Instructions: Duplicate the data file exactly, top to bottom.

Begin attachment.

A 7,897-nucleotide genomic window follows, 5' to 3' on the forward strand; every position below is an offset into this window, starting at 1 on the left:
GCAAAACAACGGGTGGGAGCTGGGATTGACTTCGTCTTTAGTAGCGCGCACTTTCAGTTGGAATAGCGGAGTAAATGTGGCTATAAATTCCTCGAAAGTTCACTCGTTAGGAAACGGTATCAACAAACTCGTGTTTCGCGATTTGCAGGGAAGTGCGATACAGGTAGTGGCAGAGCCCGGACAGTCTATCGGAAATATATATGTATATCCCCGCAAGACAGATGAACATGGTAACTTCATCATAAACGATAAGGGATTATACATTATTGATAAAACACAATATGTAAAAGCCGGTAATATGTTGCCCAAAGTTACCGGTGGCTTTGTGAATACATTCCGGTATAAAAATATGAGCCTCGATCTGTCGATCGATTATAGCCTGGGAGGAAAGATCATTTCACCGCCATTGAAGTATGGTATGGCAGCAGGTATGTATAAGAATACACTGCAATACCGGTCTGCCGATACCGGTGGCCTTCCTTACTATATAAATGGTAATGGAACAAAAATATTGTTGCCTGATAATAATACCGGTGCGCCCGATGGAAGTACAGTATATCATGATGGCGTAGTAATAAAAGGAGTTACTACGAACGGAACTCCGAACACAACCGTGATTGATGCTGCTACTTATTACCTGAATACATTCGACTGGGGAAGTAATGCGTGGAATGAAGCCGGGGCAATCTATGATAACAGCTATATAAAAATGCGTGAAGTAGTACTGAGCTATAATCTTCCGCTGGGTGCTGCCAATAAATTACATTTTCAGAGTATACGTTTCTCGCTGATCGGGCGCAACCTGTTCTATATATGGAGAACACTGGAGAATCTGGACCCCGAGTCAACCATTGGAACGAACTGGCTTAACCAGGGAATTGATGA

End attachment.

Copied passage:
A 7,897-nucleotide genomic window follows, 5' to 3' on the forward strand; every position below is an offset into this window, starting at 1 on the left:
GCAAAACAACGGGTGGGAGCTGGGATTGACTTCGTCTTTAGTAGCGCGCACTTTCAGTTGGAATAGCGGAGTAAATGTGGCTATAAATTCCTCGAAAGTTCACTCGTTAGGAAACGGTATCAACAAACTCGTGTTTCGCGATTTGCAGGGAAGTGCGATACAGGTAGTGGCAGAGCCCGGACAGTCTATCGGAAATATATATGTATATCCCCGCAAGACAGATGAACATGGTAACTTCATCATAAACGATAAGGGATTATACATTATTGATAAAACACAATATGTAAAAGCCGGTAATATGTTGCCCAAAGTTACCGGTGGCTTTGTGAATACATTCCGGTATAAAAATATGAGCCTCGATCTGTCGATCGATTATAGCCTGGGAGGAAAGATCATTTCACCGCCATTGAAGTATGGTATGGCAGCAGGTATGTATAAGAATACACTGCAATACCGGTCTGCCGATACCGGTGGCCTTCCTTACTATATAAATGGTAATGGAACAAAAATATTGTTGCCTGATAATAATACCGGTGCGCCCGATGGAAGTACAGTATATCATGATGGCGTAGTAATAAAAGGAGTTACTACGAACGGAACTCCGAACACAACCGTGATTGATGCTGCTACTTATTACCTGAATACATTCGACTGGGGAAGTAATGCGTGGAATGAAGCCGGGGCAATCTATGATAACAGCTATATAAAAATGCGTGAAGTAGTACTGAGCTATAATCTTCCGCTGGGTGCTGCCAATAAATTACATTTTCAGAGTATACGTTTCTCGCTGATCGGGCGCAACCTGTTCTATATATGGAGAACACTGGAGAATCTGGACCCCGAGTCAACCATTGGAACGAACTGGCTTAACCAGGGAATTGATGA